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Cabbage Patch Parents Line Up To Adopt Dolls

New Cabbage Patch Parents Line Up To Adopt Adorable Dolls

Permed hair, legwarmers and shoulder pads. The nostalgia for the 80’s is rampant and now 21 years on, one of the icons of the decade is set to make a come back – the Cabbage Patch Kid.

The doors will open for the worldwide re-launch of the next generation of Cabbage Patch Kids at 8.00am on Monday 2 August at The Warehouse stores around New Zealand.

Over 100 million individual Cabbage Patch Kids have been adopted worldwide since 1982 – and hoards of eager Kiwi Cabbage Patch mums are expected to line up to get their hands on the new arrivals.

Their pudgy faces, stumpy arms and close-set eyes have made them the most sought-after doll in the world.

“The thing about Cabbage Patch dolls that makes them so special is that every one is unique, has it’s own name and is adoptable,” said Stuart Hay, director of toy distributor Planet Fun.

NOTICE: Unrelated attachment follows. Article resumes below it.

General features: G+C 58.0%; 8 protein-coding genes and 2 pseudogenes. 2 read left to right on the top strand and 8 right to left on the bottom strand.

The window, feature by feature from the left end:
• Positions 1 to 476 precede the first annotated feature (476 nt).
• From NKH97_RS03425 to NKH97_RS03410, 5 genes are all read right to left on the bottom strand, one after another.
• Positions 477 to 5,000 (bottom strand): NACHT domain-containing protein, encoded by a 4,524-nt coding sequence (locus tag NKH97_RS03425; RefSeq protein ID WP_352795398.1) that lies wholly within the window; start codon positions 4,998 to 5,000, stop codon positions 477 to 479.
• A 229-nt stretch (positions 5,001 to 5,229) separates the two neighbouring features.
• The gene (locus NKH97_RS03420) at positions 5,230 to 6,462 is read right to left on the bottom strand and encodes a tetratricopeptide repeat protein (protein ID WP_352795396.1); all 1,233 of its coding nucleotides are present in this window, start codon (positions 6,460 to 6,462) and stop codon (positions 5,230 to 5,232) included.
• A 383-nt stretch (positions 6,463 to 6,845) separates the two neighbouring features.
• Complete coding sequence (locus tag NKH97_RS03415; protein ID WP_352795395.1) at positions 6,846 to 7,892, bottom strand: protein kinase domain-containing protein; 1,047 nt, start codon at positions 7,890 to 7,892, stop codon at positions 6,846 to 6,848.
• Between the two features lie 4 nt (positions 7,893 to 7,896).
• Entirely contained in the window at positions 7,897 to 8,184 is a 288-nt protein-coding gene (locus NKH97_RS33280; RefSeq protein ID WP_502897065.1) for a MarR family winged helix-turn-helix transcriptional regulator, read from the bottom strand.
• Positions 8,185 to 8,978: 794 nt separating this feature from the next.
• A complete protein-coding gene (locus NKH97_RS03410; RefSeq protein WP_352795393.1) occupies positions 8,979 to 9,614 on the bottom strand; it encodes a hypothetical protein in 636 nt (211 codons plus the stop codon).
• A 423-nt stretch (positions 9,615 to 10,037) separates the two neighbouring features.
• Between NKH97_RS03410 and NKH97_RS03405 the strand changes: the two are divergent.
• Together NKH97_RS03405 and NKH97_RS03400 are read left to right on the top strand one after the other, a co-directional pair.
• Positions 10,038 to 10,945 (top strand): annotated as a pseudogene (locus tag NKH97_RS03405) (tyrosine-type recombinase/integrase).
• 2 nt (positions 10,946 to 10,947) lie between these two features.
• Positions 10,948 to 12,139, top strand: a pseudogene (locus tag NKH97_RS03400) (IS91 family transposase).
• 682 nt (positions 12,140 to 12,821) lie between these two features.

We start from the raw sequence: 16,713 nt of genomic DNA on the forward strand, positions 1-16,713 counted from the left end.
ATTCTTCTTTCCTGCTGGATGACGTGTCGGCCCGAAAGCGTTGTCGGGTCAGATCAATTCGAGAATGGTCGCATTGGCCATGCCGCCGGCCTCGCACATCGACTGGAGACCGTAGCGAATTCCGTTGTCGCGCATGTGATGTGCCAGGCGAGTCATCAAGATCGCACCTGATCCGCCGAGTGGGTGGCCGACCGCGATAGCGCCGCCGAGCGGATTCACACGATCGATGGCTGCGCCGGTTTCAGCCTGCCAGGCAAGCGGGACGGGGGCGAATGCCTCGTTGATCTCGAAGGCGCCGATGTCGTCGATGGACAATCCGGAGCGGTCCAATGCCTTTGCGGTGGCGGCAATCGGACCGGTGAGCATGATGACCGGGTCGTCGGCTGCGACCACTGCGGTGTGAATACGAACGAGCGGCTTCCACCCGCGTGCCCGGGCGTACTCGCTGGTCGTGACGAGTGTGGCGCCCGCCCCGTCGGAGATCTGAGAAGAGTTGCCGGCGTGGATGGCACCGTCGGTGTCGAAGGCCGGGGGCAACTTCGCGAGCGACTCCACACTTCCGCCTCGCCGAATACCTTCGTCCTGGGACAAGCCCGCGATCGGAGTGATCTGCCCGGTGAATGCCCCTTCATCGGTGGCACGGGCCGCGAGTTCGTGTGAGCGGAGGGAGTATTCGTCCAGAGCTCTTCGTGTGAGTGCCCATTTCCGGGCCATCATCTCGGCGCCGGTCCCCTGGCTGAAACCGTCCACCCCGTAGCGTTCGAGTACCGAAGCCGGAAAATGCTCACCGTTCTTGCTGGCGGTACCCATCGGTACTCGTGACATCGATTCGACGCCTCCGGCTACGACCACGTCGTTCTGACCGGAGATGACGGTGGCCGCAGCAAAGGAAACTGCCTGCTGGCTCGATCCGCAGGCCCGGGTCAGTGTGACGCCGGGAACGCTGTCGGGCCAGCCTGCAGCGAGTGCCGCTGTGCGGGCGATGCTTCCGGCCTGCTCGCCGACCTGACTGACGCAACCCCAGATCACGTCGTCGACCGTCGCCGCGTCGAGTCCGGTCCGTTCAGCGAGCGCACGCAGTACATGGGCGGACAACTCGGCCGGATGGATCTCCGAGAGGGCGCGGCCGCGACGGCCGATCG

“No two dolls are the same, so people really bond with Cabbage Patch Kids – a far cry from the mass-produced dolls of recent times.”

“As a part of the relaunch we have made a 25-minute documentary about New Zealanders and their Cabbage Patch Kids. It’s fantastic viewing – the passion and fervour that these little dolls created in kiwi girls and boys is quite extraordinary,” said Hay.

Over 500 eager Cabbage Patch Parents submitted their stories for the CPK documentary, and nearly 30 of these were chosen to appear in the documentary.


Cabbage Patch Kids were the brainchild of Xavier Roberts, a sculptor living in Georgia, USA in 1979. He began "adopting" out his creations from “hospitals” - hiring "doctors" and "nurses" to deliver dolls from the Cabbage Patch every few minutes. New “parents” received birth certificates and adoption papers.

Cabbage Patch dolls were in such high demand during the 1983 Christmas season that the US$25 Kids were "adopted" on the black market for as high as US$2,000.

Efforts to get hold of one saw fistfights break out between customers, stores holding lotteries to determine eligible purchasers and police being called to help quell near-riots. Once home, some “parents” even paid babysitters to watch their Kids when they went out.

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